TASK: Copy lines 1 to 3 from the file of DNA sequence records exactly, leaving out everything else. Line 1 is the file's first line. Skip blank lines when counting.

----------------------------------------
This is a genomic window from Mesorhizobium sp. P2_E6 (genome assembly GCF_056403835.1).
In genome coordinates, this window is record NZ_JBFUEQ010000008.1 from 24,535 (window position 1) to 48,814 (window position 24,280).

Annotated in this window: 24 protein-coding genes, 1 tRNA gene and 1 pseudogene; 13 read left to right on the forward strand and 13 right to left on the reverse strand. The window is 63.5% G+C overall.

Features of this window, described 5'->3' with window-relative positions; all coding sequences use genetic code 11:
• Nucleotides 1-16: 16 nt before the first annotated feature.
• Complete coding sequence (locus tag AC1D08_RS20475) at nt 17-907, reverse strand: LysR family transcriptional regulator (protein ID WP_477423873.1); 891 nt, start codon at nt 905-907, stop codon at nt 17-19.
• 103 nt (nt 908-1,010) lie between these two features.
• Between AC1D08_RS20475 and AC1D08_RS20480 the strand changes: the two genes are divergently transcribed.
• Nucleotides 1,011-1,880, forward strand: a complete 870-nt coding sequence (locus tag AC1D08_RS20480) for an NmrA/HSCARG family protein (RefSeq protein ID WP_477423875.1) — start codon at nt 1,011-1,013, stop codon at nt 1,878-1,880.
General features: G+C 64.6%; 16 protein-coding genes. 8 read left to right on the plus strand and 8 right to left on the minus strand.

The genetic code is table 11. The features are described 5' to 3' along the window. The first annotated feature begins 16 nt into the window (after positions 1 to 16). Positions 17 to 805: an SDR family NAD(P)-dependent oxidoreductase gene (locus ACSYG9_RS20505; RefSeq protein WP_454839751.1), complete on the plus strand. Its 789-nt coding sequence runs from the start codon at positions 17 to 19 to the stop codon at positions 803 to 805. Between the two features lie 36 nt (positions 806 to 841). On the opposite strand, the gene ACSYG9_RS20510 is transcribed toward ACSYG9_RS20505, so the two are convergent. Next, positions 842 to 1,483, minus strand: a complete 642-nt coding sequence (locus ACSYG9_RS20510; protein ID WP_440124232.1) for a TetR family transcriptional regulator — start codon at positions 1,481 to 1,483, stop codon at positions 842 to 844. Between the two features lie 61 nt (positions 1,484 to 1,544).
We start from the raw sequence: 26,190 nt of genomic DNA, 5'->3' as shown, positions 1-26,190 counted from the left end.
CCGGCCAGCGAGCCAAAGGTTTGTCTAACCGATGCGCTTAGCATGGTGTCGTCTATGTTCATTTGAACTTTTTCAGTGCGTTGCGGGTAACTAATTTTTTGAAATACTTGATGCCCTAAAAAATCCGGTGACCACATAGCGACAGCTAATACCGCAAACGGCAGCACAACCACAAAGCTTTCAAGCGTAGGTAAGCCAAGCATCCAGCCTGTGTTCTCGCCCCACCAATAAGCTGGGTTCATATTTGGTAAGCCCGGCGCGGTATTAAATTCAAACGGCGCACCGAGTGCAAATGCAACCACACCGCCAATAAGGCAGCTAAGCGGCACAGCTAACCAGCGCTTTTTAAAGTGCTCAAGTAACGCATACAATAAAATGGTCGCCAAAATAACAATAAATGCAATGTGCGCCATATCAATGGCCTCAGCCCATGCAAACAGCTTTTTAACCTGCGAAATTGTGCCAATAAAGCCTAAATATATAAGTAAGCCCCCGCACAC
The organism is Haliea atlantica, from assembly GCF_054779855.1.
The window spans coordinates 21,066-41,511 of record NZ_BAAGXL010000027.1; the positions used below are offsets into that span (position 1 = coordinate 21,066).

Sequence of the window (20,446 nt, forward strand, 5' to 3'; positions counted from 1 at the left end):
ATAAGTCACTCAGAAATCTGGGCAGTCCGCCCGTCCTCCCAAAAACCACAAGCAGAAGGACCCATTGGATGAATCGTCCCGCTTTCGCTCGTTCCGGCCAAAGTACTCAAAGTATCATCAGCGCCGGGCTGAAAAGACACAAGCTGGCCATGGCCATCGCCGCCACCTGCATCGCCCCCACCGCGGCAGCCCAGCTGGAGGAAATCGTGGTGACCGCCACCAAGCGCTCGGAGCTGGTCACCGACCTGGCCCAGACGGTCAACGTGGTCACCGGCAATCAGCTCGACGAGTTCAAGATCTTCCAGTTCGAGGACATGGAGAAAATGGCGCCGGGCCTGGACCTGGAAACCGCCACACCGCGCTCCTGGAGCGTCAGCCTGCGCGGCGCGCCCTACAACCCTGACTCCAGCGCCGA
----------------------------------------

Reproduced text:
This is a genomic window from Mesorhizobium sp. P2_E6 (genome assembly GCF_056403835.1).
In genome coordinates, this window is record NZ_JBFUEQ010000008.1 from 24,535 (window position 1) to 48,814 (window position 24,280).

Annotated in this window: 24 protein-coding genes, 1 tRNA gene and 1 pseudogene; 13 read left to right on the forward strand and 13 right to left on the reverse strand. The window is 63.5% G+C overall.